All season long, this is the place for your weekly Individual Defensive Player Report. We'll be focusing on the three main statistics for most IDP leagues (solo tackles, sacks, and takeaways) in three-position formats (defensive linemen, linebackers, and defensive backs).
Coming off Achilles surgery, Bell really carried far too much risk coming into the season. But six games into the year, it looks like Miami's strong safety has made it all the way back. With Miami's weak front seven, and Bell's spot in the box, it looks like he's going to finish among the top 10 IDP producers at defensive back as long as he stays healthy. Bell doesn't bring a lot of big play value (one career interception), but he already had 37 solo tackles through six games.
It looked like this might be the year for Mathis. With Dwight Freeney coming off a major knee injury, Mathis was set for a promotion of part-time player. Unfortunately for Mathis, Indy has pretty much taken Freeney's restrictions away. And it has knocked Mathis back into a rotation situation. He has five sacks this season, but it's going to be difficult for Mathis to produce at that pace when he's rarely a part of the base defense. After all, three of those sacks came in one game -- Week 6 against Baltimore. He remains the same high-risk, high-reward play from week to week.
With Rodney Harrison's season, and possibly career, coming to an end, Meriweather will get a chance to step into the starting lineup. With three interceptions this season as a sub package DB, he's intriguing. New England's 2007 first-round pick, Meriweather spent the offseason trying to improve his ball skills, and it looks like the work has paid off. But it's tough to see him lining up in Harrison's strong safety spot often. He's more of a centerfielder, and the Pats would seem more inclined to move James Sanders closer to the line of scrimmage. In that scenario, Meriweather would have fewer chances for tackles. It will be tough to get a read on Meriweather's role before Sunday, but right now he's not worth more than a flier.
Rouse has had a nice run at strong safety the past four games. He had 20 solo tackles and a 99-yard pick six of Eli Manning. But the party is over. Because of his solid play, Rouse might have Wally Pipped Atari Bigby, who is expected to be active this week. But the return of Bigby makes Rouse too much of a risk with not enough reward. Unless he's officially named the starter, unlikely right now, take a pass on Rouse.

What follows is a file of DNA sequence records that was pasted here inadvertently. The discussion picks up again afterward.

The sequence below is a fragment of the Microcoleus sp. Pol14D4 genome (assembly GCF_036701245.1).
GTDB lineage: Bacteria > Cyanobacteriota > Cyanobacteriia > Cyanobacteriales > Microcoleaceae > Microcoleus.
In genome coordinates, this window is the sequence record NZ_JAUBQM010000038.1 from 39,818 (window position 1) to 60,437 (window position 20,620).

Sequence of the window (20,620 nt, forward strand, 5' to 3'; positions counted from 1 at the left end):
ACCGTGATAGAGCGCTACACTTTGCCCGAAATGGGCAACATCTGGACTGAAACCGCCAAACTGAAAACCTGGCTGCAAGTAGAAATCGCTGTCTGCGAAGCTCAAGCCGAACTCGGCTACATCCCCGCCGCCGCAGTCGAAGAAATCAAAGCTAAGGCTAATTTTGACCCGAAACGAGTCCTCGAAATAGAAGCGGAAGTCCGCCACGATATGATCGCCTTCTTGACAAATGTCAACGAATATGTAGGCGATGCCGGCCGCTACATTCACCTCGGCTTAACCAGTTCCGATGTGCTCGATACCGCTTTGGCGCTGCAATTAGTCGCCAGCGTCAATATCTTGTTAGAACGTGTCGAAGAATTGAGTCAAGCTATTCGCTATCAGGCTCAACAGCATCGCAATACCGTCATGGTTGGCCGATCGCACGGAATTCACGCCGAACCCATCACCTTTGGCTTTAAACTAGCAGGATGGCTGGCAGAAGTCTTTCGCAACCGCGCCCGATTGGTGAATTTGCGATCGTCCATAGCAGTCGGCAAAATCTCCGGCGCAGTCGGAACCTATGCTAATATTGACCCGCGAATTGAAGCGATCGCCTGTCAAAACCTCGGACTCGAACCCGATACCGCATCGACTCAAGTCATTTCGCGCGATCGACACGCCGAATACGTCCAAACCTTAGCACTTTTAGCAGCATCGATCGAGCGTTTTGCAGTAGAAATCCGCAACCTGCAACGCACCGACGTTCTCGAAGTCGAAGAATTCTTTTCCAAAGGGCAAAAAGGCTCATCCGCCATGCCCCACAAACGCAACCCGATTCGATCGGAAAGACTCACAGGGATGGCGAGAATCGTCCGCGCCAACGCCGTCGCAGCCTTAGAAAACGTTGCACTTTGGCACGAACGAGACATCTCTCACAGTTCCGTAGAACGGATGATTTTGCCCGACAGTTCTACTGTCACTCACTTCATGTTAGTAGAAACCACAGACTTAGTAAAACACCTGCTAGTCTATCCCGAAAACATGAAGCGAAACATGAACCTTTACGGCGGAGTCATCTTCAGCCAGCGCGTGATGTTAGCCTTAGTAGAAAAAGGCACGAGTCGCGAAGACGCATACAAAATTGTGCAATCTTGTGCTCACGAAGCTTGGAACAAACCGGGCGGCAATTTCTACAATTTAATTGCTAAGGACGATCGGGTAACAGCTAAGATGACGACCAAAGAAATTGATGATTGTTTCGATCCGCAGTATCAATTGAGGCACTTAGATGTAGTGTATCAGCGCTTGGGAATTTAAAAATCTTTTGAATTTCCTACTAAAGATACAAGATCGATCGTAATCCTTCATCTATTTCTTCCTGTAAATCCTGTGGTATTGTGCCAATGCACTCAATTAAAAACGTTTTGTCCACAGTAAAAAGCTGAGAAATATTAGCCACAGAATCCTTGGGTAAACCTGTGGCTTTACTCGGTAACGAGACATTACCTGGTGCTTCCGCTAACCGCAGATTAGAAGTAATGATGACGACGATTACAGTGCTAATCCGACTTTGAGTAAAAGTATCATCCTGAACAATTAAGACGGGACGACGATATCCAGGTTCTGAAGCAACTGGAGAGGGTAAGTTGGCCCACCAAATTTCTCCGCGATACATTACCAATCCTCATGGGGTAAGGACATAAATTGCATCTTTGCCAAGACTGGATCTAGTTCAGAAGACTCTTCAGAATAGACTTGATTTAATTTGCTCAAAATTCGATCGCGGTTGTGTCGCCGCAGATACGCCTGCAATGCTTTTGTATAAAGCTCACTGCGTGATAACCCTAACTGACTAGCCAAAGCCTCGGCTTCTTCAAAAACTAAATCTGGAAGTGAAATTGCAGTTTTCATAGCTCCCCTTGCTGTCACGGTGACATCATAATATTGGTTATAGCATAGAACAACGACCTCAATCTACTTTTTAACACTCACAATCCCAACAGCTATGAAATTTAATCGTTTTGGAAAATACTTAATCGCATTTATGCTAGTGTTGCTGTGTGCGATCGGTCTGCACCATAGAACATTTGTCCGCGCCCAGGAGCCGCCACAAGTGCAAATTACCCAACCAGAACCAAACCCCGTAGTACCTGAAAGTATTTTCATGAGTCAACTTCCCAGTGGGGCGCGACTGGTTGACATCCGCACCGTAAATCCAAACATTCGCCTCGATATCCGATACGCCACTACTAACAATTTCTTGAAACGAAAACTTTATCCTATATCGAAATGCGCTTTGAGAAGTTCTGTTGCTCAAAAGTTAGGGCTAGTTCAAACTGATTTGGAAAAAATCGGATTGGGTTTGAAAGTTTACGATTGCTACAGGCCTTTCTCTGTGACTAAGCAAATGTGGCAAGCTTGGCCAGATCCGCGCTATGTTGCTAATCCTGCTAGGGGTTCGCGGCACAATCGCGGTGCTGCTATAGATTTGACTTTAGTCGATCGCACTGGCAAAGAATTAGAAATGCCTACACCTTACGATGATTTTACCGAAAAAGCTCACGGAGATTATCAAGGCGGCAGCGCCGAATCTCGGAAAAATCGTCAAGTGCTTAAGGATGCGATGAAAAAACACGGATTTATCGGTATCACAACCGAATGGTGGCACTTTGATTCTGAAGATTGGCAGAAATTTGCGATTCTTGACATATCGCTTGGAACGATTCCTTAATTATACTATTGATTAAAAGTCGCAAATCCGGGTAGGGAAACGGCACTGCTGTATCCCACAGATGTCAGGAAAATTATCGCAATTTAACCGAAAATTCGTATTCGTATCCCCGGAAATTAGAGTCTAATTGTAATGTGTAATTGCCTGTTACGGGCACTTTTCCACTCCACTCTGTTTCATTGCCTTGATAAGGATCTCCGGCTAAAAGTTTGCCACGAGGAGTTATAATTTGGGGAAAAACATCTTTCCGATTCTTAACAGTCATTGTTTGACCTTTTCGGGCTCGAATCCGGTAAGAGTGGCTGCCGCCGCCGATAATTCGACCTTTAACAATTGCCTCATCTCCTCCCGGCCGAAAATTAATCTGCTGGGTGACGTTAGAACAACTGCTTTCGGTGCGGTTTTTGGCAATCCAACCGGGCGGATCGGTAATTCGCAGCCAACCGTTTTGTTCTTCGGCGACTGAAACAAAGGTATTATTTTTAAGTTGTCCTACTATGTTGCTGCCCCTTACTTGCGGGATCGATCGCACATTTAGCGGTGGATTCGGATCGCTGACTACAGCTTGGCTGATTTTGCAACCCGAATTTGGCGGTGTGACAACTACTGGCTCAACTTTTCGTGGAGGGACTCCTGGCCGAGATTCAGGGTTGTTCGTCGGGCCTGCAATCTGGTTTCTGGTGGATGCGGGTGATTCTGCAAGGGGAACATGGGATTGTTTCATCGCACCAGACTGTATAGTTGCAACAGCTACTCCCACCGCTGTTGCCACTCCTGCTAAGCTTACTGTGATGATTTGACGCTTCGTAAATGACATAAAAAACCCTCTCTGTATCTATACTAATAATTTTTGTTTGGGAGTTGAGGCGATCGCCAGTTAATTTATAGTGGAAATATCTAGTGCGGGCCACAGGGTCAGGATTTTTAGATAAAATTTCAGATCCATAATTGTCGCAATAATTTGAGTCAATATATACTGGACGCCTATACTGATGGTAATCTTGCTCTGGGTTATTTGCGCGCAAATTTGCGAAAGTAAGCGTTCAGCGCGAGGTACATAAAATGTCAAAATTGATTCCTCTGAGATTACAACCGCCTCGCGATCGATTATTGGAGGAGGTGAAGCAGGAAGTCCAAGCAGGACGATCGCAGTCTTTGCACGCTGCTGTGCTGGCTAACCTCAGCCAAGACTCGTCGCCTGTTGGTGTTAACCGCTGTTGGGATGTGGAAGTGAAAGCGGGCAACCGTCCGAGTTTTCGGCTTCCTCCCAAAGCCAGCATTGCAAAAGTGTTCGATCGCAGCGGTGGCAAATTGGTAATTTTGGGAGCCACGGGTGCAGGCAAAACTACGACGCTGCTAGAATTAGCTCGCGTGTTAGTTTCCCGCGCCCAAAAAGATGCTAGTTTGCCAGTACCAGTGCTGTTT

He's one of the smartest linebackers in the game, but three seasons after an impressive rookie year, Tatupu isn't making many plays. He dropped to a career-low 83 solo tackles last season, and this year is on pace to be his worst yet. Because he has left two games early with head and knee injuries, Tatupu has just 29 tackles through six games. And now he's coming off a concussion. Tatupu is certainly a buy-low candidate, but his reward isn't very high.
No one seems to have benefited more from the acquisition of Jared Allen than Williams. He has always been supremely talented, but all the double teams have slowed Williams' numbers in recent years. But working alongside Allen on the right side, Williams is re-emerging as a double-digit sack threat as defenses focus on Allen. Williams had 10.5 sacks as a rookie in '03 and 11.5 in '04, but he hasn't recorded more than 31 solo tackles or five sacks in four seasons since. So through seven games this season, he's already at six sacks and 24 solos. It's a tough pace for any defensive tackle to maintain, but Williams has the talent, and now the supporting cast, to keep putting up elite numbers over the season's second half.
Oh, that Oakland D. With a swiss cheese front seven, Wilson has been cleaning up during his first year as a Raider. It's a perfect formula for IDP success. The Raiders have a front seven who can't tackle. Wilson can. Oakland has been playing him as essentially a fourth linebacker, putting him in the box constantly. And with all those ballcarriers running into him, Wilson can't help but make a run at 100 solo tackles, a plateau no defensive back has hit since Pat Tillman and Rodney Harrison back in '00. He's already at 39 through six games.
Wright is a little raw, but has a ton of natural ability. His nightmarish preseason was actually great news for his IDP value; teams have not shied away from throwing at him. And Wright has shown a ton of playmaking ability with three picks, including a pick six of Eli Manning two Mondays ago, and an impressive strip of Clinton Portis last week. Add that with his solid play against the run (26 solo tackles through six games), and you have a quality starting DB in IDP leagues.